Book Review: Hannibal: A History of the Art of War by Theodore Ayrault Dodge

Theodore Ayrault Dodge was a military historian who was born in 1842 and died in 1909. He fought as a Union officer in the American Civil War and wrote a number of biographies of history’s most famous generals, including Alexander the Great, Hannibal Barca, Julius Caesar, Gustavus Adolphus, Frederick the Great and Napoleon Bonaparte.
In Hannibal: A History of the Art of War, he goes into great detail concerning the battles of the Second Punic War. He analyses the battles thoroughly in terms of strategy and tactics. He clearly admires Hannibal both as a man and as a general, placing him on a par with Alexander the Great as one of the two best military commanders in history. As for Hannibal’s vaunted cruelty, well, war was exceedingly cruel in that era, and Dodge sites numerous examples of equal barbarity on the part of the Romans, pointing out that the history of the Punic Wars was written entirely by Romans and Greek subjects of Rome. Nothing has come down to us from a Carthaginian stylus.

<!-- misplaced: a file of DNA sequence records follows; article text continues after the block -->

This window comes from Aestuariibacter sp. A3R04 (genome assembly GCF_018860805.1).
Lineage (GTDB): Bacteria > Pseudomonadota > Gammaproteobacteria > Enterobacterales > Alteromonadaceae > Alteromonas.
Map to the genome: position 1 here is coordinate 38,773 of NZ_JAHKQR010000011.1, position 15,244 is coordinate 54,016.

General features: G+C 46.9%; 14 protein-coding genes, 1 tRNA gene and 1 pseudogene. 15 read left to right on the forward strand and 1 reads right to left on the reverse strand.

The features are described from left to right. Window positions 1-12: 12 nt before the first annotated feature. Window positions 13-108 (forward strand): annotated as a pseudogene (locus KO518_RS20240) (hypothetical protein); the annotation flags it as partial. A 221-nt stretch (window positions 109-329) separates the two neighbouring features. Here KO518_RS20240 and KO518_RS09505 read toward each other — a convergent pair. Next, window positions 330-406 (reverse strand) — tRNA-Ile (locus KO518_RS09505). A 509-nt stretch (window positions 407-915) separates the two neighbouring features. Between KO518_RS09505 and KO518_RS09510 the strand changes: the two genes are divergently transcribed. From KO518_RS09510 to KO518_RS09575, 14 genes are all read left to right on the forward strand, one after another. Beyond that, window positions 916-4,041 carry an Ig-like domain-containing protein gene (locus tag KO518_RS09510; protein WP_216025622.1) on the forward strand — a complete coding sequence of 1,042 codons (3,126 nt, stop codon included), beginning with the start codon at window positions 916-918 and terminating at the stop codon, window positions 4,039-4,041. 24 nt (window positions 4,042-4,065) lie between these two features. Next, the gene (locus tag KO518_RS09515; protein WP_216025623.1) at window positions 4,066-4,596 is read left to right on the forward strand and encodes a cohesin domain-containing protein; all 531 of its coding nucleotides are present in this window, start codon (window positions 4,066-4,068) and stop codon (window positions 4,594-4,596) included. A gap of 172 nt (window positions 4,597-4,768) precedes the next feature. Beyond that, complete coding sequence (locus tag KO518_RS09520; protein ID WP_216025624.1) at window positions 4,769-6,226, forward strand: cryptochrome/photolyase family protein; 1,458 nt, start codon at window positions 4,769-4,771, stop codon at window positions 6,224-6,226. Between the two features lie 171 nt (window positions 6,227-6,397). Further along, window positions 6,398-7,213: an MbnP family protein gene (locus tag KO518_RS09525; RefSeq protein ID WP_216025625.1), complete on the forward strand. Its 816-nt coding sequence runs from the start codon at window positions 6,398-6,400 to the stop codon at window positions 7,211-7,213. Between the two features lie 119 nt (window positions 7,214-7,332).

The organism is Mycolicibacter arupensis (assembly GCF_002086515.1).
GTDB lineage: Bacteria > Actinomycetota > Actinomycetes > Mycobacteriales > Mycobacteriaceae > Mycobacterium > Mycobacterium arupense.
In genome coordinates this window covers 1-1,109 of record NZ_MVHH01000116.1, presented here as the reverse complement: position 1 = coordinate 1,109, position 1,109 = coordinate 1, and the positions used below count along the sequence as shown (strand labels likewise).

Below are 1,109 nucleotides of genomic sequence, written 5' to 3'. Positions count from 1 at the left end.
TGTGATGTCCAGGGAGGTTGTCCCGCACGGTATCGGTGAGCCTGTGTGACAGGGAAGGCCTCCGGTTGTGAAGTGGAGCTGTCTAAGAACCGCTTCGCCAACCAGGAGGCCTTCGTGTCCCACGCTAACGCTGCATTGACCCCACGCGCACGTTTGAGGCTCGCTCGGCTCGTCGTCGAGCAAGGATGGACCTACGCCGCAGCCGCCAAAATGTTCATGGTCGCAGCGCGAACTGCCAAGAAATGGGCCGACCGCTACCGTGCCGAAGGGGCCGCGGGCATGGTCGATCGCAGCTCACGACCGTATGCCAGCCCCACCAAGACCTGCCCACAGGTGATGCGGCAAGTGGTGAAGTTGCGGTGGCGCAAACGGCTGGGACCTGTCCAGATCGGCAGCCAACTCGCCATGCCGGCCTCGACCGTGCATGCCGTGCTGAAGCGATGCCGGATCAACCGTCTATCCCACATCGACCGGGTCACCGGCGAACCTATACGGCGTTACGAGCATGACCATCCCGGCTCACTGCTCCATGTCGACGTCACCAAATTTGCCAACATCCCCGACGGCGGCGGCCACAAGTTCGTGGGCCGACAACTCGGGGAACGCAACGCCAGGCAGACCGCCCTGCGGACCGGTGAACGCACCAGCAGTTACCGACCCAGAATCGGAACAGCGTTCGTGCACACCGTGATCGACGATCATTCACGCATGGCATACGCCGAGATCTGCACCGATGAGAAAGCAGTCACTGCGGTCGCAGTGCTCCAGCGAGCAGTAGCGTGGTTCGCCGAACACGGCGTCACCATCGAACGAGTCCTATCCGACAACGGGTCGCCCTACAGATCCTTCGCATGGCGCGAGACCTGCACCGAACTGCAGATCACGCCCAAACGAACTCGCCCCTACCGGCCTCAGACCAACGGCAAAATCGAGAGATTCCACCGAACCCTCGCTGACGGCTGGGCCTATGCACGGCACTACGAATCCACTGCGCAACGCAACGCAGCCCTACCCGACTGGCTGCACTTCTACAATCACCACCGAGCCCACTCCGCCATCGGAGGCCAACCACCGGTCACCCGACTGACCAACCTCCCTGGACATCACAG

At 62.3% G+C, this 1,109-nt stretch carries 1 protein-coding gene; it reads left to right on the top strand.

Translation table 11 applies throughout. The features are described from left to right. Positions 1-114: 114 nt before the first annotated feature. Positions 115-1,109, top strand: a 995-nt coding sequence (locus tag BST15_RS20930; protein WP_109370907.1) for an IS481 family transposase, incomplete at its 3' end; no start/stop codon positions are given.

Dodge does not rate Publius Cornelius Scipio Africanus as Hannibal’s equal, stating that he was “brilliant but not great.” He faults Scipio greatly for allowing Hannibal’s brother, Hasdrubal, to depart from Spain and lead an army across the Alps into Italy. Indeed, he rates Gaius Claudius Nero and Marcus Claudius Marcellus as Rome’s best generals during the Second Punic War. He asserts that after the battle of Cannae, Hannibal was dogged by consistent ill fortune, and only his sheer brilliance allowed him to occupy a part of Italy as long as he did. For a contrary view one might want to read Scipio Africanus: Greater Than Napoleon by B.H. Liddle Hart.
Dodge greatly admires the Romans for their ability to learn from Hannibal and ultimately develop a military force capable of defeating him.
Dodge appears to have thoroughly studied the ancient sources, Livy, Polybius, Plutarch, Appian of Alexandria, Cassius Dio, Silius Italicus, Valerius Maximus and others, and he presents a wealth of detail. He seems to get some of his details wrong, however. For example, he has Syphax’ capital at Sicca when Livy clearly says it was at Cirta. He also says that Publius Cornelius Scipio Africanus directed the battle of Magnesia (190 B.C. against Antiochus III of the Seleucid Kingdom) when Polybius makes it clear that Scipio was recovering from illness at Elaea at the time of the battle. Scipio’s brother Lucius Cornelius Scipio Asiaticus won the battle on his own.
Readers interested in the Second Punic War, and especially those interested in military history and the arts of war will find great enjoyment in this book.

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